I guess we will have to wait until tomorrow night to see if we learn anything new.  I for one expect there will indeed be some entertainment involved in this Town Hall Meeting.  Who knows, maybe we'll even get yet another announcement of federal support and commitment for the Ring of Fire? At the very least, in an election year one might expect some federal infrastructure dollars to finish four-laning the highway to Nipigon.

Friday, 15 March 2019

Why Thunder Bay Needs a Municipal Organizational Review

Thunder Bay Mayor Bill Mauro has called for an organizational review of how the City conducts its operations and has directed the City Manager to prepare a report that will deal with the scope of the proposed review.  This is in the wake of a 2019 Budget that saw the new council come in with a total tax levy of 2.29 percent which is below the annual average increase of the previous council’s four-year term of 3.6 percent.  However, there is room for improvement and an organizational review is a good way to try and put the city on a more sustainable tax levy path.

The BMA 2018 Municipal Study (see below) provides some quick comparisons in its Executive Summary that show why Thunder Bay needs a longer-term strategy to keep future increases closer to 2 percent. A property tax comparison shows that for the most part, property taxes in Thunder Bay are higher than either the provincial average or the average for northern Ontario. A basic detached bungalow has property taxes that are 10 percent higher than the provincial average and 19 percent higher than the average for northern Ontario.  For a two-storey home, Thunder Bay is 30 percent higher than the provincial average and 22 percent higher than the northern Ontario average. It should be noted that house values in Thunder Bay are substantially below the current provincial average - which incidentally in January 2019 was $554,936 while in Thunder Bay for February 2019 it was closer to $256,000. [Had to calculate this myself as the Thunder Bay site reports the median but not the average. Take 13.8 million dollars and divide by 54 sales]. A homeowner in Thunder Bay pays anywhere from 10 to 30 percent more in property taxes than the provincial average for a home that is about half the value. How's that for the Thunder Bay competitive advantage when it comes to attracting new business?

Our property taxes on apartment buildings are also higher than the average for the province or the North as are those for neighborhood shopping malls, office buildings, hotels, vacant industrial land and standard industrial land.  The only categories where we are  lower are motels – where we are 11 percent below the provincial average and 13 percent below the northern average – and large industrial land – where we are 3 percent below the provincial average but 8 percent above the North.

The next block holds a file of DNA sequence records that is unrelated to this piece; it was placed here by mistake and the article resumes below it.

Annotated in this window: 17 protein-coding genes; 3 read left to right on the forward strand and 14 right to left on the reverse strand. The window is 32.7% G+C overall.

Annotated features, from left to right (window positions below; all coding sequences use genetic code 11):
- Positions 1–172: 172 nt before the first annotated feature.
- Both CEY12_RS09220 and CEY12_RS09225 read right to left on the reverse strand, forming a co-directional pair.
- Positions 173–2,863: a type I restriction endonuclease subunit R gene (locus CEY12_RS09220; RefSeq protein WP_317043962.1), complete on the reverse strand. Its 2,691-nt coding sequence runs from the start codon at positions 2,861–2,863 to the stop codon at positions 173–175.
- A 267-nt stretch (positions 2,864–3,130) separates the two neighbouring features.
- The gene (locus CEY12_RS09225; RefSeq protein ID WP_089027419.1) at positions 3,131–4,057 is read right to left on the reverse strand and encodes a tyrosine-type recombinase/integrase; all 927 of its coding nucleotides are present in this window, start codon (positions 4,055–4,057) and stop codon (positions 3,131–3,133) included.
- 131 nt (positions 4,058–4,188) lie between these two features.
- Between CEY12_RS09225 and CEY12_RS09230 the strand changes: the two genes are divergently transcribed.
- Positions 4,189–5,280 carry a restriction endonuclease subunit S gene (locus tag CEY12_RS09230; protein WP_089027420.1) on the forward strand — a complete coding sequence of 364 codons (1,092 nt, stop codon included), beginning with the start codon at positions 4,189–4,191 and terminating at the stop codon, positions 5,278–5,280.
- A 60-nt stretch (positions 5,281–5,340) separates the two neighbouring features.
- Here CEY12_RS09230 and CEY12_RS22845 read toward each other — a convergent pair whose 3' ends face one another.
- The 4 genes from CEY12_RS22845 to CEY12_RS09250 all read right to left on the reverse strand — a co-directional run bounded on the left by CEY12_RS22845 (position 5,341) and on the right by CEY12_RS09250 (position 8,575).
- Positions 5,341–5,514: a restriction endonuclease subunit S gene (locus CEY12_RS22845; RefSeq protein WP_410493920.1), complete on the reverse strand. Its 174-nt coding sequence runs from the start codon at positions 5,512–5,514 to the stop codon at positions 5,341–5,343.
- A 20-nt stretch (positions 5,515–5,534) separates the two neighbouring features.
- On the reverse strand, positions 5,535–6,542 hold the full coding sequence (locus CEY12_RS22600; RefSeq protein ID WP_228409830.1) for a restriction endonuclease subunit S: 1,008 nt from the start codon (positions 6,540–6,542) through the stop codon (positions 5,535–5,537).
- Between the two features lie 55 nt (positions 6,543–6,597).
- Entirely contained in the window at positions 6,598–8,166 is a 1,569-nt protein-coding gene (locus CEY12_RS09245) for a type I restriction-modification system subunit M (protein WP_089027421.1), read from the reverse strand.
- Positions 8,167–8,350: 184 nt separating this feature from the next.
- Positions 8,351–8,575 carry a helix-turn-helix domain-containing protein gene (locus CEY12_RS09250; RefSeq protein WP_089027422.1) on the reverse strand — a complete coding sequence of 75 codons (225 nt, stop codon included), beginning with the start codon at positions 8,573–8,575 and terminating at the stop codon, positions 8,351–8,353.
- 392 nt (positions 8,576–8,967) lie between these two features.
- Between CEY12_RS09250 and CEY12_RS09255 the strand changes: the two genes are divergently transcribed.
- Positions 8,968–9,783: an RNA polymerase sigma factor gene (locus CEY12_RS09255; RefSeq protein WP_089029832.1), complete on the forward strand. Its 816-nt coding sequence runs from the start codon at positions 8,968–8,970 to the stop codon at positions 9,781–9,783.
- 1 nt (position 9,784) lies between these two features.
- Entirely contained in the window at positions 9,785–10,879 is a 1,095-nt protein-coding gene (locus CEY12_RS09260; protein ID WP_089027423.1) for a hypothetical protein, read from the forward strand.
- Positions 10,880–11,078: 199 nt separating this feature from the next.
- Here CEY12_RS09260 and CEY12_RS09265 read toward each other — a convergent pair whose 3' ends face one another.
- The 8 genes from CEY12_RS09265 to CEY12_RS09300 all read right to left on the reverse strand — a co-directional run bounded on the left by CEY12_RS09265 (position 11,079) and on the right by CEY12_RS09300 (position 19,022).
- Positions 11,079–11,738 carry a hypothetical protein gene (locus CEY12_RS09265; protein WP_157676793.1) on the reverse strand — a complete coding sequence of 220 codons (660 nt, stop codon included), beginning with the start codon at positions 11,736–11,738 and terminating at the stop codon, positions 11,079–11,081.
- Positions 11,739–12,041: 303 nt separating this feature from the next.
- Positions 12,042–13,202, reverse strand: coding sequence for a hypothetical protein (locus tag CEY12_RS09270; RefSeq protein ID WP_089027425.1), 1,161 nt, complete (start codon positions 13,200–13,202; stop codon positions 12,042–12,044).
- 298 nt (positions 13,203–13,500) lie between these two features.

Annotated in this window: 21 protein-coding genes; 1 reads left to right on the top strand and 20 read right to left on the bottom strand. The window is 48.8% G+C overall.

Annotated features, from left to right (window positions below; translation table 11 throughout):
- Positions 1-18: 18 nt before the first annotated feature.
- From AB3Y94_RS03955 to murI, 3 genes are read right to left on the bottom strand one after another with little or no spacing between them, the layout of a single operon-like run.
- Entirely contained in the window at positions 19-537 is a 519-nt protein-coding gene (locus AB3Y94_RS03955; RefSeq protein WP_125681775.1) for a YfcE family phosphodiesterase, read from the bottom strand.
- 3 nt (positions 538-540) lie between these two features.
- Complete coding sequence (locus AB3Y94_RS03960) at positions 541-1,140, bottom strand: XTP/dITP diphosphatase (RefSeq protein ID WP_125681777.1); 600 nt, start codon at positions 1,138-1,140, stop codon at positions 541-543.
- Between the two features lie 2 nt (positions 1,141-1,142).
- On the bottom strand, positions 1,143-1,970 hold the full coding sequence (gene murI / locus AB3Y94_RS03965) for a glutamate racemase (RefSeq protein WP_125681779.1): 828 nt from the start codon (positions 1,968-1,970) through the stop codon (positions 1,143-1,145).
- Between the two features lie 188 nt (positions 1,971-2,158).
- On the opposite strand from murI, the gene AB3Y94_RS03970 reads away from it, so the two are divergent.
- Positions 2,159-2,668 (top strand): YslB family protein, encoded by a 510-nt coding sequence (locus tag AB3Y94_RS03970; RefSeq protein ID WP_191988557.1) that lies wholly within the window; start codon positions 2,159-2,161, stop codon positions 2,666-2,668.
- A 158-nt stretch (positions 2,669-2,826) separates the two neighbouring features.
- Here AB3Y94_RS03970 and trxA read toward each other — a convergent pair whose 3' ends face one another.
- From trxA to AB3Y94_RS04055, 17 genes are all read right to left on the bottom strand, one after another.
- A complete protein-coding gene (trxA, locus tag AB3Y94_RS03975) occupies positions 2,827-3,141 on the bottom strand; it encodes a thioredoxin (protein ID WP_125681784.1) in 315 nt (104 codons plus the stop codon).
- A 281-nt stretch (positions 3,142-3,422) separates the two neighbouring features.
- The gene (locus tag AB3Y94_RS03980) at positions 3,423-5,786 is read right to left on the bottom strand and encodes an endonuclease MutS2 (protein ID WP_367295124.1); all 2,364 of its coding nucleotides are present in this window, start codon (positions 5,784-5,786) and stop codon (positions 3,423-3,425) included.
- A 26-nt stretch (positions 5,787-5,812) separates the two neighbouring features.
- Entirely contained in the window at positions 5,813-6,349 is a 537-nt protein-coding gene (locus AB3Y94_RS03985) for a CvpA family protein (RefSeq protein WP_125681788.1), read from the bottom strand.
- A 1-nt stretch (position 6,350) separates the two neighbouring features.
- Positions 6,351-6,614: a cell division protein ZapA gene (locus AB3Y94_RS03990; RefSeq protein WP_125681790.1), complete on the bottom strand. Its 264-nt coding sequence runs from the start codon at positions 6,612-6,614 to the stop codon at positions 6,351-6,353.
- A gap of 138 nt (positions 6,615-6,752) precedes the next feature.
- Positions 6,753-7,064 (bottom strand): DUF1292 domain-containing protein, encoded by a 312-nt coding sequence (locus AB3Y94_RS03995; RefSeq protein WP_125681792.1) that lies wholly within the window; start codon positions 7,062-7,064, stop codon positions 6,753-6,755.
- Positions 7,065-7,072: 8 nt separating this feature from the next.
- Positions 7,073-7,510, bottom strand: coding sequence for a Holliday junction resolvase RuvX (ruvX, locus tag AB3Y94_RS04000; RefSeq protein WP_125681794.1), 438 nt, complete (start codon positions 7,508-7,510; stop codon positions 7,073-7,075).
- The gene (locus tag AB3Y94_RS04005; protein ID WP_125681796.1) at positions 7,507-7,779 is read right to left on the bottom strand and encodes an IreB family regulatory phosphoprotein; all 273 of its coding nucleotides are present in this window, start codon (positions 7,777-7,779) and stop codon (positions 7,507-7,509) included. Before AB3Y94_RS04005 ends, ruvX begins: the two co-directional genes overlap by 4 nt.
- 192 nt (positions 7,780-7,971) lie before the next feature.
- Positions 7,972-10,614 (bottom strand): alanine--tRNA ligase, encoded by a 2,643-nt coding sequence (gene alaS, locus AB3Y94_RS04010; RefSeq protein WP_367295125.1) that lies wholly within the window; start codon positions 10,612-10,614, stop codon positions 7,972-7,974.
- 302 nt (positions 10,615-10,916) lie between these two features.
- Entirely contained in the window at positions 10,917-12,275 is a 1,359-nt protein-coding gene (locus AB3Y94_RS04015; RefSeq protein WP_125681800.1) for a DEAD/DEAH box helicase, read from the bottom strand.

This raises questions of long term sustainability of these taxes given the slow economic and population growth in the City as well as the affordability when it comes to households paying these taxes.  While taxes are levied on the value of property, they are paid out of current income and here Thunder Bay also does not perform as well.  The slide below continues the comparison but this time on property taxes as a percent share of household income and water/sewer charges plus taxes as a  percent share of household income.  


For both these measures, we are higher than the provincial and northern averages though one may argue that the percent difference is small.  Average household income in Thunder Bay was $87,359 (the provincial average for municipalities in the BMA study was $102,194) with property taxes (at 3.9 percent on income) representing $3,407 dollars.  At the provincial percent share, taxes would be $3,319 - $88 dollars less - and at the northern Ontario percent share it would be $3,145 - $262 dollars less.  If our property taxes were as affordable as the Northern Ontario average - each household would pay $262 dollars a year less.

Why do we have higher taxes? That is the type of question a good organizational review would help answer.  When you start looking at the cost comparisons for services like general government, ambulances, general assistance, assistance to the aged, parks, sports and recreation, library, cultural services, police, and fire, Thunder Bay is usually at the higher end of the cost rankings for comparison Ontario municipalities.  While we can make arguments that the higher costs are a function of the geographic spread of the city, its regional role or its aging demographics, it remains that our costs are higher even when compared to other northern Ontario cities with similar features such as Greater Sudbury or Sault Ste. Marie.